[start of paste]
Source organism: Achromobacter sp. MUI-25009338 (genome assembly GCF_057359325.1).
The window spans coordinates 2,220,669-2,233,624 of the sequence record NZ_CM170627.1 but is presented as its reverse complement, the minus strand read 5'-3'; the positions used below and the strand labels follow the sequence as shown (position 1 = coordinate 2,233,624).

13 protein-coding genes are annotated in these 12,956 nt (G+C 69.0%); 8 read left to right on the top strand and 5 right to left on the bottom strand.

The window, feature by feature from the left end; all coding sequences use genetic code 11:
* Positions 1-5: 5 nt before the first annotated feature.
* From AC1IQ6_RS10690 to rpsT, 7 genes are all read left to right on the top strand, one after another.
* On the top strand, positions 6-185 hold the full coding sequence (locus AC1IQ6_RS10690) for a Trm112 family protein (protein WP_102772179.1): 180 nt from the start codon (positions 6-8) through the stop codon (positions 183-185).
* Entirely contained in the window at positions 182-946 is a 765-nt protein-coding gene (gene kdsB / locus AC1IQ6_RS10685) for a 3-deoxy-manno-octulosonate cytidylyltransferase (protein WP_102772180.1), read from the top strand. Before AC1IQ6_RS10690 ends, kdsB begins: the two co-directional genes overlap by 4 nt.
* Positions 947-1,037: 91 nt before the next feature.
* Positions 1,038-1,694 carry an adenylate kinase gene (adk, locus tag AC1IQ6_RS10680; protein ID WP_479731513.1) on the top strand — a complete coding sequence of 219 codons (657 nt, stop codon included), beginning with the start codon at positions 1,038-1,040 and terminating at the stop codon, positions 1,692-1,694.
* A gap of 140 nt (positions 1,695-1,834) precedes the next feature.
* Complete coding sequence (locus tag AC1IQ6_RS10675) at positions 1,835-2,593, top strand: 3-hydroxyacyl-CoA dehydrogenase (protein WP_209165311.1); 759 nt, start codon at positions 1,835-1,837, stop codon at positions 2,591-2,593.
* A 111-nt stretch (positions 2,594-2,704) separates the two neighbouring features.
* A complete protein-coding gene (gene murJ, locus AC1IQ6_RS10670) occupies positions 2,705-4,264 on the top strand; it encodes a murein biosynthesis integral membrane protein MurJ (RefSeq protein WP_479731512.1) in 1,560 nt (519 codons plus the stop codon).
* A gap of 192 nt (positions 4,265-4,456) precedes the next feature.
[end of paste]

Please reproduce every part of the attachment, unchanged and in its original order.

Source organism: Achromobacter sp. MUI-25009338 (genome assembly GCF_057359325.1).
The window spans coordinates 2,220,669-2,233,624 of the sequence record NZ_CM170627.1 but is presented as its reverse complement, the minus strand read 5'-3'; the positions used below and the strand labels follow the sequence as shown (position 1 = coordinate 2,233,624).

13 protein-coding genes are annotated in these 12,956 nt (G+C 69.0%); 8 read left to right on the top strand and 5 right to left on the bottom strand.

The window, feature by feature from the left end; all coding sequences use genetic code 11:
* Positions 1-5: 5 nt before the first annotated feature.
* From AC1IQ6_RS10690 to rpsT, 7 genes are all read left to right on the top strand, one after another.
* On the top strand, positions 6-185 hold the full coding sequence (locus AC1IQ6_RS10690) for a Trm112 family protein (protein WP_102772179.1): 180 nt from the start codon (positions 6-8) through the stop codon (positions 183-185).
* Entirely contained in the window at positions 182-946 is a 765-nt protein-coding gene (gene kdsB / locus AC1IQ6_RS10685) for a 3-deoxy-manno-octulosonate cytidylyltransferase (protein WP_102772180.1), read from the top strand. Before AC1IQ6_RS10690 ends, kdsB begins: the two co-directional genes overlap by 4 nt.
* Positions 947-1,037: 91 nt before the next feature.
* Positions 1,038-1,694 carry an adenylate kinase gene (adk, locus tag AC1IQ6_RS10680; protein ID WP_479731513.1) on the top strand — a complete coding sequence of 219 codons (657 nt, stop codon included), beginning with the start codon at positions 1,038-1,040 and terminating at the stop codon, positions 1,692-1,694.
* A gap of 140 nt (positions 1,695-1,834) precedes the next feature.
* Complete coding sequence (locus tag AC1IQ6_RS10675) at positions 1,835-2,593, top strand: 3-hydroxyacyl-CoA dehydrogenase (protein WP_209165311.1); 759 nt, start codon at positions 1,835-1,837, stop codon at positions 2,591-2,593.
* A 111-nt stretch (positions 2,594-2,704) separates the two neighbouring features.
* A complete protein-coding gene (gene murJ, locus AC1IQ6_RS10670) occupies positions 2,705-4,264 on the top strand; it encodes a murein biosynthesis integral membrane protein MurJ (RefSeq protein WP_479731512.1) in 1,560 nt (519 codons plus the stop codon).
* A gap of 192 nt (positions 4,265-4,456) precedes the next feature.